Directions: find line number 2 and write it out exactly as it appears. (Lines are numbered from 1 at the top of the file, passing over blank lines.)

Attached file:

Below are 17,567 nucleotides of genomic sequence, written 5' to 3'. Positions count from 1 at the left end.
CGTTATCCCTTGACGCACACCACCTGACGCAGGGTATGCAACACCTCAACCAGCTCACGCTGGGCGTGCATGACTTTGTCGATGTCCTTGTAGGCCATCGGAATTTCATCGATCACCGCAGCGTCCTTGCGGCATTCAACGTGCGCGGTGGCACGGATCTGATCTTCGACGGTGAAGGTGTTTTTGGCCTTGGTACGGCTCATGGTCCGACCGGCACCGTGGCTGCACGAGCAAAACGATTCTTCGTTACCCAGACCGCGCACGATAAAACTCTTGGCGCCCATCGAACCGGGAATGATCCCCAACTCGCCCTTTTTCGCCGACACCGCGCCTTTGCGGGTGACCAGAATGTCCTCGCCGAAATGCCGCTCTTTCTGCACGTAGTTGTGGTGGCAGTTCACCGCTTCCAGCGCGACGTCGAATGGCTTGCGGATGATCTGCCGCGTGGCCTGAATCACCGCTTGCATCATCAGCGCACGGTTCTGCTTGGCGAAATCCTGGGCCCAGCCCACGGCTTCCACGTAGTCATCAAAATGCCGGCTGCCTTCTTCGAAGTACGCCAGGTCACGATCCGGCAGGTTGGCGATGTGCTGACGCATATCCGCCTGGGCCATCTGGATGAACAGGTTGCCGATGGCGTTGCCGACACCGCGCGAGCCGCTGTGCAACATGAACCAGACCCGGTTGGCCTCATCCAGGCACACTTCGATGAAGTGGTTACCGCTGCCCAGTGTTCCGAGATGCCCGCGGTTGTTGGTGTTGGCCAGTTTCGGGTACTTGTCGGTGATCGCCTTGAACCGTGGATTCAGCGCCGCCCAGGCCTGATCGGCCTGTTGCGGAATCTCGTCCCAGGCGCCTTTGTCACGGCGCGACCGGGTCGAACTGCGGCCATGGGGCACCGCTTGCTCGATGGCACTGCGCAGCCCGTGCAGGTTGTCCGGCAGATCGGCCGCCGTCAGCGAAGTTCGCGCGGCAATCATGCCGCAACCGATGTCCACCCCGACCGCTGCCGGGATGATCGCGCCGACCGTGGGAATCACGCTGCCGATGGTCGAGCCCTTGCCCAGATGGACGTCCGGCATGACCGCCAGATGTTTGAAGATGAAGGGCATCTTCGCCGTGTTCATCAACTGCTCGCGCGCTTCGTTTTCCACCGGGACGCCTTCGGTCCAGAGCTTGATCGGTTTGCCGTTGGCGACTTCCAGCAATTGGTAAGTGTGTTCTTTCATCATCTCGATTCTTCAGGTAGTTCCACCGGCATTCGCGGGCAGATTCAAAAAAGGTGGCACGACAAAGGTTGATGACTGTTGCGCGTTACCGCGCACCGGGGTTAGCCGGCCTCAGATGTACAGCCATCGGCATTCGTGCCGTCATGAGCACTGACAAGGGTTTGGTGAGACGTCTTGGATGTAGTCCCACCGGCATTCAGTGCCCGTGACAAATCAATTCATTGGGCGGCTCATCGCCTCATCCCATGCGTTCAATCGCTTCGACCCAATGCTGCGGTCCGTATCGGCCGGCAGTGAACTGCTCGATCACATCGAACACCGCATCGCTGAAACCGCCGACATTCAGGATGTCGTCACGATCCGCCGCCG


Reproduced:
CGTTATCCCTTGACGCACACCACCTGACGCAGGGTATGCAACACCTCAACCAGCTCACGCTGGGCGTGCATGACTTTGTCGATGTCCTTGTAGGCCATCGGAATTTCATCGATCACCGCAGCGTCCTTGCGGCATTCAACGTGCGCGGTGGCACGGATCTGATCTTCGACGGTGAAGGTGTTTTTGGCCTTGGTACGGCTCATGGTCCGACCGGCACCGTGGCTGCACGAGCAAAACGATTCTTCGTTACCCAGACCGCGCACGATAAAACTCTTGGCGCCCATCGAACCGGGAATGATCCCCAACTCGCCCTTTTTCGCCGACACCGCGCCTTTGCGGGTGACCAGAATGTCCTCGCCGAAATGCCGCTCTTTCTGCACGTAGTTGTGGTGGCAGTTCACCGCTTCCAGCGCGACGTCGAATGGCTTGCGGATGATCTGCCGCGTGGCCTGAATCACCGCTTGCATCATCAGCGCACGGTTCTGCTTGGCGAAATCCTGGGCCCAGCCCACGGCTTCCACGTAGTCATCAAAATGCCGGCTGCCTTCTTCGAAGTACGCCAGGTCACGATCCGGCAGGTTGGCGATGTGCTGACGCATATCCGCCTGGGCCATCTGGATGAACAGGTTGCCGATGGCGTTGCCGACACCGCGCGAGCCGCTGTGCAACATGAACCAGACCCGGTTGGCCTCATCCAGGCACACTTCGATGAAGTGGTTACCGCTGCCCAGTGTTCCGAGATGCCCGCGGTTGTTGGTGTTGGCCAGTTTCGGGTACTTGTCGGTGATCGCCTTGAACCGTGGATTCAGCGCCGCCCAGGCCTGATCGGCCTGTTGCGGAATCTCGTCCCAGGCGCCTTTGTCACGGCGCGACCGGGTCGAACTGCGGCCATGGGGCACCGCTTGCTCGATGGCACTGCGCAGCCCGTGCAGGTTGTCCGGCAGATCGGCCGCCGTCAGCGAAGTTCGCGCGGCAATCATGCCGCAACCGATGTCCACCCCGACCGCTGCCGGGATGATCGCGCCGACCGTGGGAATCACGCTGCCGATGGTCGAGCCCTTGCCCAGATGGACGTCCGGCATGACCGCCAGATGTTTGAAGATGAAGGGCATCTTCGCCGTGTTCATCAACTGCTCGCGCGCTTCGTTTTCCACCGGGACGCCTTCGGTCCAGAGCTTGATCGGTTTGCCGTTGGCGACTTCCAGCAATTGGTAAGTGTGTTCTTTCATCATCTCGATTCTTCAGGTAGTTCCACCGGCATTCGCGGGCAGATTCAAAAAAGGTGGCACGACAAAGGTTGATGACTGTTGCGCGTTACCGCGCACCGGGGTTAGCCGGCCTCAGATGTACAGCCATCGGCATTCGTGCCGTCATGAGCACTGACAAGGGTTTGGTGAGACGTCTTGGATGTAGTCCCACCGGCATTCAGTGCCCGTGACAAATCAATTCATTGGGCGGCTCATCGCCTCATCCCATGCGTTCAATCGCTTCGACCCAATGCTGCGGTCCGTATCGGCCGGCAGTGAACTGCTCGATCACATCGAACACCGCATCGCTGAAACCGCCGACATTCAGGATGTCGTCACGATCCGCCGCCG